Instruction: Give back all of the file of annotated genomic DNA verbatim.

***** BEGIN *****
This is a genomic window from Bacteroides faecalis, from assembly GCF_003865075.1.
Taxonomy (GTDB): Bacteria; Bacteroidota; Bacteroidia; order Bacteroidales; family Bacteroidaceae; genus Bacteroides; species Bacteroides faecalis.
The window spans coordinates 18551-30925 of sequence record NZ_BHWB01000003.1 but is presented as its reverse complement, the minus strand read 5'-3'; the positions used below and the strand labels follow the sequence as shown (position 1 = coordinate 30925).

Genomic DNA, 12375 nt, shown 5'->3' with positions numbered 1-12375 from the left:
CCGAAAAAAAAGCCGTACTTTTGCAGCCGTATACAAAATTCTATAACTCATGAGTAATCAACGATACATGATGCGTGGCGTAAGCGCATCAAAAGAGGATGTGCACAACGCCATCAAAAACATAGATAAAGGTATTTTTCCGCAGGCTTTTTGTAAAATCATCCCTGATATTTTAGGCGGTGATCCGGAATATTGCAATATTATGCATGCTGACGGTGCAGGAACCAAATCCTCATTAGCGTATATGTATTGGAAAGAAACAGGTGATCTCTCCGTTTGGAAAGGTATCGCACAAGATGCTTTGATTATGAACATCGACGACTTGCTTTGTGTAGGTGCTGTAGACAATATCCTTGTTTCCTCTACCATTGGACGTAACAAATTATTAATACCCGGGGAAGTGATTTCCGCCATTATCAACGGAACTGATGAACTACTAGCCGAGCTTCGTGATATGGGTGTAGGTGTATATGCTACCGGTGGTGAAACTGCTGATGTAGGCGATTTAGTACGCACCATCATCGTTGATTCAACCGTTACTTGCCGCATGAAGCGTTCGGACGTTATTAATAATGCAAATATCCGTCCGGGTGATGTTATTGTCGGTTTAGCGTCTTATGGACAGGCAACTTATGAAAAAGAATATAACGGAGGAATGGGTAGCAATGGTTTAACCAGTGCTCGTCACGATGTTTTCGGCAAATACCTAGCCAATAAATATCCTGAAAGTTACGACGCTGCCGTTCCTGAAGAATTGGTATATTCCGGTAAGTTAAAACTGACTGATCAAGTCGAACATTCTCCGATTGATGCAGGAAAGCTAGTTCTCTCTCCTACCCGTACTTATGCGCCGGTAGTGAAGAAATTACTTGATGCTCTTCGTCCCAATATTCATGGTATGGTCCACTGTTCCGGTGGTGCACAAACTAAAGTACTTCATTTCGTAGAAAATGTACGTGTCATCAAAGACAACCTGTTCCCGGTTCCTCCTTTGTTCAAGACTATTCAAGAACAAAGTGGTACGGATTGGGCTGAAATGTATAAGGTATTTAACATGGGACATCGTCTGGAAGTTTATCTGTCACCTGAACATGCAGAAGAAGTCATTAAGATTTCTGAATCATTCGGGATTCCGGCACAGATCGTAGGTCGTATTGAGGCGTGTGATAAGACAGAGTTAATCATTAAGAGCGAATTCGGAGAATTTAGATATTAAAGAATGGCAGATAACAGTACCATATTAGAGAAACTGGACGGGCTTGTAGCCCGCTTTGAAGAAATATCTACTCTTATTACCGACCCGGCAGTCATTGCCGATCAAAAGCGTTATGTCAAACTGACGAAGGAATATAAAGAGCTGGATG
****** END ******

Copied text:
This is a genomic window from Bacteroides faecalis, from assembly GCF_003865075.1.
Taxonomy (GTDB): Bacteria; Bacteroidota; Bacteroidia; order Bacteroidales; family Bacteroidaceae; genus Bacteroides; species Bacteroides faecalis.
The window spans coordinates 18551-30925 of sequence record NZ_BHWB01000003.1 but is presented as its reverse complement, the minus strand read 5'-3'; the positions used below and the strand labels follow the sequence as shown (position 1 = coordinate 30925).

Genomic DNA, 12375 nt, shown 5'->3' with positions numbered 1-12375 from the left:
CCGAAAAAAAAGCCGTACTTTTGCAGCCGTATACAAAATTCTATAACTCATGAGTAATCAACGATACATGATGCGTGGCGTAAGCGCATCAAAAGAGGATGTGCACAACGCCATCAAAAACATAGATAAAGGTATTTTTCCGCAGGCTTTTTGTAAAATCATCCCTGATATTTTAGGCGGTGATCCGGAATATTGCAATATTATGCATGCTGACGGTGCAGGAACCAAATCCTCATTAGCGTATATGTATTGGAAAGAAACAGGTGATCTCTCCGTTTGGAAAGGTATCGCACAAGATGCTTTGATTATGAACATCGACGACTTGCTTTGTGTAGGTGCTGTAGACAATATCCTTGTTTCCTCTACCATTGGACGTAACAAATTATTAATACCCGGGGAAGTGATTTCCGCCATTATCAACGGAACTGATGAACTACTAGCCGAGCTTCGTGATATGGGTGTAGGTGTATATGCTACCGGTGGTGAAACTGCTGATGTAGGCGATTTAGTACGCACCATCATCGTTGATTCAACCGTTACTTGCCGCATGAAGCGTTCGGACGTTATTAATAATGCAAATATCCGTCCGGGTGATGTTATTGTCGGTTTAGCGTCTTATGGACAGGCAACTTATGAAAAAGAATATAACGGAGGAATGGGTAGCAATGGTTTAACCAGTGCTCGTCACGATGTTTTCGGCAAATACCTAGCCAATAAATATCCTGAAAGTTACGACGCTGCCGTTCCTGAAGAATTGGTATATTCCGGTAAGTTAAAACTGACTGATCAAGTCGAACATTCTCCGATTGATGCAGGAAAGCTAGTTCTCTCTCCTACCCGTACTTATGCGCCGGTAGTGAAGAAATTACTTGATGCTCTTCGTCCCAATATTCATGGTATGGTCCACTGTTCCGGTGGTGCACAAACTAAAGTACTTCATTTCGTAGAAAATGTACGTGTCATCAAAGACAACCTGTTCCCGGTTCCTCCTTTGTTCAAGACTATTCAAGAACAAAGTGGTACGGATTGGGCTGAAATGTATAAGGTATTTAACATGGGACATCGTCTGGAAGTTTATCTGTCACCTGAACATGCAGAAGAAGTCATTAAGATTTCTGAATCATTCGGGATTCCGGCACAGATCGTAGGTCGTATTGAGGCGTGTGATAAGACAGAGTTAATCATTAAGAGCGAATTCGGAGAATTTAGATATTAAAGAATGGCAGATAACAGTACCATATTAGAGAAACTGGACGGGCTTGTAGCCCGCTTTGAAGAAATATCTACTCTTATTACCGACCCGGCAGTCATTGCCGATCAAAAGCGTTATGTCAAACTGACGAAGGAATATAAAGAGCTGGATG